peace­ful. Anger, hurt, vul­ner­a­bil­ity, were all a part of John. When we met we were like two driven peo­ple and it was like a fan­tas­tic meet­ing of two crazy souls.

They say that Venus is jeal­ous of lovers. For­get Venus. In our case it was the whole world. But as far as we were con­cerned, we felt so lucky that we had found each other.

Aside from the fact that we were both re­bel­lious and emo­tional, we were true op­po­sites. John was tallish. I was small­ish. John made music for the peo­ple. I made music for the avant-garde, though I did not think of my music in those terms at the time (I thought I was big time). John was hum­ble, in a way only a very suc­cess­ful per­son could be. l was proud, like most peo­ple liv­ing in an ivory tower, who never had to test the big wa­ter. Com­ing from a semi-work­ing-class back­ground, John was street­wise. I was to­tally in­ex­pe­ri­enced when it came to the games of the real world.

And we felt so, so lucky that we fell in love with each other.

It was a blessing nei­ther of us ex­pected at that time in our lives. We couldn’t take our eyes off one an­other. We couldn’t get enough of each other but the out­side pres­sure was very strong.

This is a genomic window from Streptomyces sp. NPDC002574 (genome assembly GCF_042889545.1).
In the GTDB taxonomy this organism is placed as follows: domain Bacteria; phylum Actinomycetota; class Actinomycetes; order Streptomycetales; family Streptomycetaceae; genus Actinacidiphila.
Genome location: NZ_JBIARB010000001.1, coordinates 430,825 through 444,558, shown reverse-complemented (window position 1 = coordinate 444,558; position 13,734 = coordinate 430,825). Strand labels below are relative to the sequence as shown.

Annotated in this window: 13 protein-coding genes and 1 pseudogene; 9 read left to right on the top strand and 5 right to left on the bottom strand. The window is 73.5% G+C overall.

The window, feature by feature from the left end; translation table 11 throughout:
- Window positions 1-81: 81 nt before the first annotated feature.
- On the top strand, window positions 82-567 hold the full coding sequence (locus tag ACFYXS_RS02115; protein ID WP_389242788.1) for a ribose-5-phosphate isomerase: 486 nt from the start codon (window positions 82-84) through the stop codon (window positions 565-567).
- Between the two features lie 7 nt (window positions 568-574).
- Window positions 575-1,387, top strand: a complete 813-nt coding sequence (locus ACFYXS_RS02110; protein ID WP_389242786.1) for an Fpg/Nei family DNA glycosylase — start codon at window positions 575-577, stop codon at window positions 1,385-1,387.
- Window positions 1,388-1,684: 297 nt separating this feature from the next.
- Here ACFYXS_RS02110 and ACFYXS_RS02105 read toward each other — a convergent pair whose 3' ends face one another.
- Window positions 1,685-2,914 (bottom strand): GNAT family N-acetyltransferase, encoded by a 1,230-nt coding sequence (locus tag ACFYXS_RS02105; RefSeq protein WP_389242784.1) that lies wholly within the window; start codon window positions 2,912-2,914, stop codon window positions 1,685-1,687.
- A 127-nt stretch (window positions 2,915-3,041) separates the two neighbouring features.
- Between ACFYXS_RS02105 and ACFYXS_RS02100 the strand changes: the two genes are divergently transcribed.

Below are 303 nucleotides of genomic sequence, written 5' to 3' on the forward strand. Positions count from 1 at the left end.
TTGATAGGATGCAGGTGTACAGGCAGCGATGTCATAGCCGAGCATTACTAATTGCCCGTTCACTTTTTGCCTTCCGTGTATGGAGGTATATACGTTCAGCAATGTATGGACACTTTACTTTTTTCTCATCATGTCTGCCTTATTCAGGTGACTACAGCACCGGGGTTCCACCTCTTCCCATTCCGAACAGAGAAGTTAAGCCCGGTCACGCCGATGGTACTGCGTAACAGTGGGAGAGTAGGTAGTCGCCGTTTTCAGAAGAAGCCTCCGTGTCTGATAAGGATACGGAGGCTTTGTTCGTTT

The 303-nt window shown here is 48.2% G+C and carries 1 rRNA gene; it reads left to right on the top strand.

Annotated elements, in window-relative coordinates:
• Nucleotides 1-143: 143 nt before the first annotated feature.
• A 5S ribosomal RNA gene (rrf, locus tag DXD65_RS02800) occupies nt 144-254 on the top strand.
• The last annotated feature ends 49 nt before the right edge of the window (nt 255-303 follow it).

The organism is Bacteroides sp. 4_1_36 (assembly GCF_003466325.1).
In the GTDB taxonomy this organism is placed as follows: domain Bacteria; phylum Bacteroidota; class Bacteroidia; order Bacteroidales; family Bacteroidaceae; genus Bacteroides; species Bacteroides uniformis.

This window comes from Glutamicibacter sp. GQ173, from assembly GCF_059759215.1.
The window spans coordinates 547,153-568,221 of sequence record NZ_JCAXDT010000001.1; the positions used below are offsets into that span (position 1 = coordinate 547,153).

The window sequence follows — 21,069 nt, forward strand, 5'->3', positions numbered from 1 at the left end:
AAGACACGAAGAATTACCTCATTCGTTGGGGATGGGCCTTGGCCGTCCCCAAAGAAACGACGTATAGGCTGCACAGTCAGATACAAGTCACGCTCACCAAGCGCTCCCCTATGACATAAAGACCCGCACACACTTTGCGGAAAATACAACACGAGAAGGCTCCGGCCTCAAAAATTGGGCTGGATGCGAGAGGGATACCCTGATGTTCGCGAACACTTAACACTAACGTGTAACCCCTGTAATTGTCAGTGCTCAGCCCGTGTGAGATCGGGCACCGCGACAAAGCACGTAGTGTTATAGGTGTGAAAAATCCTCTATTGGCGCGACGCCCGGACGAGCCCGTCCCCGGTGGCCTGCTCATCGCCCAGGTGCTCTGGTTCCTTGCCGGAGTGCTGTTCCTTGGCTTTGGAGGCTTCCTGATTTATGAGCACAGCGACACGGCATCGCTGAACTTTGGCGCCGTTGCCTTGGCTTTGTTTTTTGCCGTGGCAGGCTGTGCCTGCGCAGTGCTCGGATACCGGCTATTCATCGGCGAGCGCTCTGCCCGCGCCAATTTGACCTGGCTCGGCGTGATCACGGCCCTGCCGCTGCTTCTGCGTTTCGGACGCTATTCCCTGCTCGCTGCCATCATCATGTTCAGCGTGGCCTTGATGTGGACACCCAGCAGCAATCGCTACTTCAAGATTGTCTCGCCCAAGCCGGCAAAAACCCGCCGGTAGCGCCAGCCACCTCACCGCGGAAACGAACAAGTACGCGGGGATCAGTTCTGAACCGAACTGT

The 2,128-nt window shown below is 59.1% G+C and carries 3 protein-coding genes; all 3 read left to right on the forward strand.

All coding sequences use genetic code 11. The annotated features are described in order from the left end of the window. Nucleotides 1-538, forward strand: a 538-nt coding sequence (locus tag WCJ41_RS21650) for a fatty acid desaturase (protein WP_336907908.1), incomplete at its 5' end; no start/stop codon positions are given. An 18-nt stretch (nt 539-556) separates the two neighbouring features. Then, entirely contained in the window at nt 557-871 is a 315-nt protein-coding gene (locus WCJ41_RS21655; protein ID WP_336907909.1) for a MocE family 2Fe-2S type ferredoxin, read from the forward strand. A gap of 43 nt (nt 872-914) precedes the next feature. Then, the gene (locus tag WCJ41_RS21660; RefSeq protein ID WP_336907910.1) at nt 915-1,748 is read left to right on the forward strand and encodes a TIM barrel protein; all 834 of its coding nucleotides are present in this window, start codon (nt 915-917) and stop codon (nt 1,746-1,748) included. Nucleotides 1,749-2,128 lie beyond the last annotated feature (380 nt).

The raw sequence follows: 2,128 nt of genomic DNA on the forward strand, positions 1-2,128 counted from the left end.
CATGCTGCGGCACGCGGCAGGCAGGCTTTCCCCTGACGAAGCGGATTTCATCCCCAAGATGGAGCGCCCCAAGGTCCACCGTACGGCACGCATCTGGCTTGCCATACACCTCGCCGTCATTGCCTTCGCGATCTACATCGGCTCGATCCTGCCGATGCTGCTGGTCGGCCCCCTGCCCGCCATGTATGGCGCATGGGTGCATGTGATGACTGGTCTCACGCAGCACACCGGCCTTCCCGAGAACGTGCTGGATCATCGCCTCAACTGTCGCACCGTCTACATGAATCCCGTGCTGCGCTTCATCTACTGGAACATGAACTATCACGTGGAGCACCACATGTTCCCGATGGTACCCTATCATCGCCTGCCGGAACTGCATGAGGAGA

It was so strong that some­times we had to sep­a­rate from each other in order to pro­tect our love. We thought we were clever, that we did ev­ery­thing right and noth­ing and no­body could tear us apart. But it hap­pened: our sep­a­ra­tion.

So sud­den, too. He was taken away from me for good.

Even now, I think there are peo­ple who still can­not rec­on­cile them­selves to the idea that I had been in John’s life. To those peo­ple, I’d like to say, “I’m sorry that we had hurt you, But that’s what hap­pened. That’s how it was.”

John: It’s a kind of jeal­ousy. Peo­ple can’t stand peo­ple be­ing in love. It’s your self-ab­sorp­tion with each other; it’s your con­tent­ment with each other that peo­ple can’t stand.

Yoko: We’re so ashamed of be­ing jeal­ous, so ashamed of be­ing pos­ses­sive. We’re so afraid of hav­ing hate and all that. We shouldn’t. It’s all just dif­fer­ent forms of en­ergy.

Peo­ple can’t stand peo­ple be­ing in love. It’s your self-ab­sorp­tion with each other; it’s your con­tent­ment with each other that peo­ple can’t stand. John Lennon

PHO­TOS / THE 1971 FILM IMAG­INE, DI­RECTED BY JOHN & YOKO.CAMERAMEN: NIC KNOWLAND, JOHN METCALFE AND RICHARD STAN­LEY (UK), BOB FRIES (USA); PETER FORDHAM; LENONO. ALL IMAGES © YOKO ONO

From far left: John and Yoko with Ju­lian Lennon (then 8), row­ing on the lake at Tit­ten­hurst, 1971; Lennon with a toy panda, tak­ing a break from film­ingImag­ine at Tit­ten­hurst, July 21, 1971; Record­ing Imag­ine in the White Room, Tit­ten­hurst, May 27, 1971.Be­low, lyrics ofJeal­ous Guy, hand­writ­ten by John Lennon.

Imag­ine John Yoko, by John Lennon and Yoko Ono (Thames & Hud­son, $70)Jeal­ous Guy: Au­dio in­ter­views: Hi­lary Hen­son, Wo­man’sHour, BBC Ra­dio, May 28, 1971; David Sch­eff, Septem­ber 10-28,1980; Yoko Ono, Si­mon Hil­ton, 2017 Es­says: Yoko Ono — John Lennon An­thol­ogy, 1998; John Lennon — Lennon on Imag­ine, Craw­daddy, De­cem­ber 5, 1971.